DNA from a 9,500-year-old dog from Siberia clarifies the origins of modern sled dogs.
Dogs play an important role in human life all over the world—whether as a family member or as a working animal. But where the dog comes from and how old various groups of dogs are is still a bit of a mystery.
“We have extracted DNA from a 9,500-year-old dog from the Siberian island of Zhokhov, which the dog is named after. Based on that DNA we have sequenced the oldest complete dog genome to date, and the results show an extremely early diversification of dogs into types of sledge dogs,” says co-first author of the study Mikkel Sinding, a PhD student at the Globe Institute, part of the University of Copenhagen’s Faculty of Health and Medical Sciences.
The research from the QIMMEQ project took place in collaboration with the University of Greenland and the Institute of Evolutionary Biology, Barcelona. Their research appears in Science.
Huskies, malamutes, and sled dogs
The common belief has been that Zhokhov was a kind of ancient dog—one of the earliest domesticated dogs and a version of the common origin of all dogs. But according to the new study, modern sled dogs such as the Siberian husky, the Alaskan malamute, and the Greenland sled dog share the major part of their genome with Zhokhov.
“This means that modern sledge dogs and Zhokhov had the same common origin in Siberia more than 9,500 years ago. Until now, we have thought that sledge dogs were only 2,000-3,000 years old,” says co-first author Shyam Gopalakrishnan, an associate professor at the Globe Institute.
To learn more about the origins of the sled dog, researchers have further sequenced genomes of a 33,000-year-old Siberian wolf and ten modern Greenlandic sled dogs. They have compared these genomes to genomes of dogs and wolves from around the world.
“We can see that the modern sledge dogs have most of their genomes in common with Zhokhov. So, they are more closely related to this ancient dog than to other dogs and wolves. But not just that—we can see traces of crossbreeding with wolves such as the 33,000-year-old Siberian wolf—but not with modern wolves. It further emphasizes that the origin of the modern sledge dog goes back much further than we had thought,” says Sinding.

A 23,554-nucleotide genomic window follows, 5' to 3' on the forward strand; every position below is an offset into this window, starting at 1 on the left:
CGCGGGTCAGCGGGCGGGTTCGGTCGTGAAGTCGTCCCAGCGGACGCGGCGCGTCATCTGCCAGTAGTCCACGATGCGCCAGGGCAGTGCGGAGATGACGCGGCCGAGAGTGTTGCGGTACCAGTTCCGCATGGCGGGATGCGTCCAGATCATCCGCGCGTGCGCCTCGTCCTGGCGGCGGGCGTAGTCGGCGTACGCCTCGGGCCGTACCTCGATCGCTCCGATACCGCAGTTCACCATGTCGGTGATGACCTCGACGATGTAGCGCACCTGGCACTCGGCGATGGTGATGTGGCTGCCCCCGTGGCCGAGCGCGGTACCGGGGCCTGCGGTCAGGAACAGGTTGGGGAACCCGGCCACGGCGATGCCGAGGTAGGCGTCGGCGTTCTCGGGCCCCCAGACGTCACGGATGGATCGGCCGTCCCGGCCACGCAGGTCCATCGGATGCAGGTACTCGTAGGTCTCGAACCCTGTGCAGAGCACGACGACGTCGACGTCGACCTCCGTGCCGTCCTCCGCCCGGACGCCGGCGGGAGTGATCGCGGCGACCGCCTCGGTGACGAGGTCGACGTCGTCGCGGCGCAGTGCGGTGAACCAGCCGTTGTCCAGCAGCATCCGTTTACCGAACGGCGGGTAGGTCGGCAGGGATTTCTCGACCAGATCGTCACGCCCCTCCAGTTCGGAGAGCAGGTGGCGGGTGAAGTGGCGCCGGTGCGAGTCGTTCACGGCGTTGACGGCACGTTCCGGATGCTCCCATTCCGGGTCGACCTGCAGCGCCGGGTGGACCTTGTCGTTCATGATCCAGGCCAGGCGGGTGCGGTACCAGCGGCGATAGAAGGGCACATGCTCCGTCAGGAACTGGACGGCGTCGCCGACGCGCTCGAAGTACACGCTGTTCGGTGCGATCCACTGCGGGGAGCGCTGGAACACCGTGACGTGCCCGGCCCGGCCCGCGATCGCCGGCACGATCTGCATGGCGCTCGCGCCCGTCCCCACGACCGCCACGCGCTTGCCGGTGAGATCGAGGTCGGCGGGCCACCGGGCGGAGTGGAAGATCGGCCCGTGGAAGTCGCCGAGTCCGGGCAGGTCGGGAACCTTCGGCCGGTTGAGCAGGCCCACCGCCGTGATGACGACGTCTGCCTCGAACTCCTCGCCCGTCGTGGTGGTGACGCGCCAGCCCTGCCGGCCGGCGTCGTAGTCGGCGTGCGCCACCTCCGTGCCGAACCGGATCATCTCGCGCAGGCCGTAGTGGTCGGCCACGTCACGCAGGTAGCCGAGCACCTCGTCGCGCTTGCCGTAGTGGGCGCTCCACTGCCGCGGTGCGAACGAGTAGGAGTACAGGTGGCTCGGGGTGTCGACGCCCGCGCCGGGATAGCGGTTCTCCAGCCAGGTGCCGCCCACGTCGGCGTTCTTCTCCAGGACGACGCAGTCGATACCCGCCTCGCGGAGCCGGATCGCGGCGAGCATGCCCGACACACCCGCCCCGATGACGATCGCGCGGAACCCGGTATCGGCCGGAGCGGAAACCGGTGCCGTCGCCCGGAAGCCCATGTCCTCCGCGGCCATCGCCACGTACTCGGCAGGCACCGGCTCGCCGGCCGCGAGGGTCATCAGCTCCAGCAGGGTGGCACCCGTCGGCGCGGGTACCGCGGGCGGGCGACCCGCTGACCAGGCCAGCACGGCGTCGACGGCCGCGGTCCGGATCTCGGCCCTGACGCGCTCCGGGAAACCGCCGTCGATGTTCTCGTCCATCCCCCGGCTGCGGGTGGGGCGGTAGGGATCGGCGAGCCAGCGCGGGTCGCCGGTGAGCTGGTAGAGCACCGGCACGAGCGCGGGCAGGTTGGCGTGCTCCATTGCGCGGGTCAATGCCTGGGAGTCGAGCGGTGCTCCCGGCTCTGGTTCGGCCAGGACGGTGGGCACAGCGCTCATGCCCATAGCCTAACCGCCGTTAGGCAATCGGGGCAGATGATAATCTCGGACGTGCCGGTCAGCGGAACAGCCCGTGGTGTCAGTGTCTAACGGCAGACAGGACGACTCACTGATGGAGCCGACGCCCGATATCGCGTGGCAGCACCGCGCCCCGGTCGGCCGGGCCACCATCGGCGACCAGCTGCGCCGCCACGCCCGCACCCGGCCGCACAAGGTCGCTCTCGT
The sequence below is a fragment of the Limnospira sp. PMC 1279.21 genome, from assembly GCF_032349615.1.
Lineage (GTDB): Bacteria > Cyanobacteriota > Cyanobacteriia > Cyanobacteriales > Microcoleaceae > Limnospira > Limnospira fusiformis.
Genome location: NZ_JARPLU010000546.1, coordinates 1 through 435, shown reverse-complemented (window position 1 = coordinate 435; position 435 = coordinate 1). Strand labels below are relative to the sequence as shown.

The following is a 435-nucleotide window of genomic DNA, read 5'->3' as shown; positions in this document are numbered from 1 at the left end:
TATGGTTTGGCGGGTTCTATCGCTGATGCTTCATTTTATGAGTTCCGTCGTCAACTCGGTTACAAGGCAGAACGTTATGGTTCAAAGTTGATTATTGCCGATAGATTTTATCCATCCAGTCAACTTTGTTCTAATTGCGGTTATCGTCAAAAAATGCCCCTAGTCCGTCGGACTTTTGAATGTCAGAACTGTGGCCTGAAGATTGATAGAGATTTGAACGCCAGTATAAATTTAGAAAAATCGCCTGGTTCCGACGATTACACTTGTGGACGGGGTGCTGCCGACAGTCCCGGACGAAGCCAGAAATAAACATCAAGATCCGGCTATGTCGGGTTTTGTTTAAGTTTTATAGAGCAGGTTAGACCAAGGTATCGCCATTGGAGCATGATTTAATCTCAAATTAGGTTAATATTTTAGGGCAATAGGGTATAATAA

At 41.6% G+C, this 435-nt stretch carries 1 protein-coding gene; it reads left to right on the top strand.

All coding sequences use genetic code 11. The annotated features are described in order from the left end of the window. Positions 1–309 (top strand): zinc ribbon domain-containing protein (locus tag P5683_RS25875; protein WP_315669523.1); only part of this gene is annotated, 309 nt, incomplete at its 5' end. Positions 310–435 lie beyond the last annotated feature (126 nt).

The modern sled dogs have more genetic overlap with other modern dog breeds than Zhokhov has, but the studies do not show where or when this occurred. Nevertheless, among modern sled dogs, the Greenland sled dog stands out and has the least overlap with other dogs, meaning that the Greenland sled dog is probably the most original sled dog in the world.
In addition to advancing the common understanding of the origin of sled dogs, the new study also teaches the researchers more about the differences between sled dogs and other dogs.
Sled dogs do not have the same genetic adaptations to a sugar- and starch-rich diet that other dogs have. On the other hand, they have adaptations to high-fat diets, with mechanisms that are similar to those described among polar bears and Arctic people.
“This emphasizes that sledge dogs and Arctic people have worked and adapted together for more than 9,500 years. We can also see that they have adaptations that are probably linked to improved oxygen uptake, which makes sense in relation to sledding and give the sledding tradition ancient roots,” says Gopalakrishnan.
Source: University of Copenhagen